“So look,” Mynda said, getting more direct to cut through Clallo’s remarks. “He has some scheme. I don’t know what it is. He has always had some scheme. But these days he is acting less insistent, like maybe he got what he wanted. He is also starting to skip Council meetings and not seem worried that they will get away with something if he does not show up. And I overheard many times in the past, arguments between my father and the Council, naming some of these foreign nations. They argue about our policies with the foreigners. So…the booths here reminded me, is all. There are more foreigners in the market these days, more variety. And have you tried some of the fruit they bring? The big, green one…”

Clallo’s eyes lit up. “But it’s red on the inside? I love that one!”

“Yes,” Mynda continued, “the melon. But try to focus for a minute, Clallo. Roama, what I am saying is that he is behaving differently, and I am…worried. Worried that he has gone and done something that will be bad for all of us.”

Roama tried to bring Mynda back to the enjoyment of the market. “How bad could it be? Maybe he will cut off trade with one of them, perhaps he stepped on the Council’s toes and he strong-armed a deal that benefits your House more than everyone else. But at the end of the day we will still have several foreign lands to trade with, bringing it plenty of…” She reached both arms out to bring in all the booths in sight. “And in a few years, you will take is place and you can fix whatever he is messing up now.”

“A sure thing,” Mynda retorted, refusing to be assuaged, “if he ever abdicates, or if he dies before the age of seventy Years. He is only forty-five now, and my grandparents didn’t exactly die in their youth. What he messes up now could last many years.”

“I know what you need.” Mynda, Roama, and Clallo turned to Tilido questioningly. “You need a Towers match.” The three of them started to roll their eyes and turn away.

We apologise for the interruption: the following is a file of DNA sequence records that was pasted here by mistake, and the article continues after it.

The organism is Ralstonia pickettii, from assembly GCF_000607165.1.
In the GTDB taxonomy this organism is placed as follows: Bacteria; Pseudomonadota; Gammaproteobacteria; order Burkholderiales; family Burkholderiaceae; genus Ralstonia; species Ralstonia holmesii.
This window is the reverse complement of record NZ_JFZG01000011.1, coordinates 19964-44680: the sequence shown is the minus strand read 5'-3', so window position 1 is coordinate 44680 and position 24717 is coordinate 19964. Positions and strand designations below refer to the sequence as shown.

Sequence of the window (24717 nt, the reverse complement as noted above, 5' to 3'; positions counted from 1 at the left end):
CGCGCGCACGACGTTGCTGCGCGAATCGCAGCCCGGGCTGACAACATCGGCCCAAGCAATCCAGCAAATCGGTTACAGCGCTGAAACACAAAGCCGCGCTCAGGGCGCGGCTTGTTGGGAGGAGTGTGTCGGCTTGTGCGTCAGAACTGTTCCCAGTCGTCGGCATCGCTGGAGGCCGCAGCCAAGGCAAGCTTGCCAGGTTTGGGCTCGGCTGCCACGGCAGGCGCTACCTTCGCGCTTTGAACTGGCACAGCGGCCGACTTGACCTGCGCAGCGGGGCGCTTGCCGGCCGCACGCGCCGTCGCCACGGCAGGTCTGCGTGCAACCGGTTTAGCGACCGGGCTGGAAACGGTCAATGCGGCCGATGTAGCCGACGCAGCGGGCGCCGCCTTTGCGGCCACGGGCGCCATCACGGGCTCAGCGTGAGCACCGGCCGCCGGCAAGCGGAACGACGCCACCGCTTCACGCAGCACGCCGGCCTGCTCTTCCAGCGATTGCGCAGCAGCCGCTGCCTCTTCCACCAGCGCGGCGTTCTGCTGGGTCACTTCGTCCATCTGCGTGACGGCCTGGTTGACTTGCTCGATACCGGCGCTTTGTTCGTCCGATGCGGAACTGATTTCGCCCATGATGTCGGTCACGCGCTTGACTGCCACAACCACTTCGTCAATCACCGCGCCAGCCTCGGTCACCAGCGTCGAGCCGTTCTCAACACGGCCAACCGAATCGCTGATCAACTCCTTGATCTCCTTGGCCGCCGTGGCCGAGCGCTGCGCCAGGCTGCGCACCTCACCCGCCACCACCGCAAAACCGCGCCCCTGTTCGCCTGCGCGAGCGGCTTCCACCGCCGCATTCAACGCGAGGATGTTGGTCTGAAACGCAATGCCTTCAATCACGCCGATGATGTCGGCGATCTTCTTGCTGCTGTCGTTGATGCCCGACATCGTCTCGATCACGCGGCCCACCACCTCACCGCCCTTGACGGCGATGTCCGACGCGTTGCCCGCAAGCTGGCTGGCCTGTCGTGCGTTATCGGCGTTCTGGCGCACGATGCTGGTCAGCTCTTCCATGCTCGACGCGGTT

“No! Not on your father’s practice fields. I know a place.” He gestured for them to move closer, keeping the conversation private from Mynda’s escort.

“Well, my brother does. It was set up outside of town when his team was gunning for the championship a few years ago. That way they could practice without anybody being wise about their strategies. They kept it secret from everyone; I still don’t know exactly where it is. But it’s out of the way, so we could play stress-free. No word of it to your father, so he won’t criticize everything he thinks you did wrong. And my brother is out of that now; he’s too old for the championship matches and he won’t mind us knowing. He’ll tell me where the field is. What do you say? Let’s gather more people and set up our own matches.”

Mynda still looked unconvinced, carrying on her shoulders the invisible weight of a situation she felt she had to fix but for which she saw no solution.

Roama spoke up. “Myn, you just decided. You’re in. Tilly, talk to your brother. When can we go? Tomorrow? The day after? Clallo, get us enough for at least two teams. Bonus if we have three and can play swap-out matches. But keep it discrete.” She finished with a glaring eye to Clallo.

Tilly blinked, not really having believed it would work out. “Um, sure! But, we’ll have to find a way to ditch the escort. If they follow us all there, there’s no point in going. We might as well go play on her father’s fields.”

“You leave that to Myn and me,” Roama said. “We’ll figure that one out. Just find us that field, and Clallo will bring the crowd.”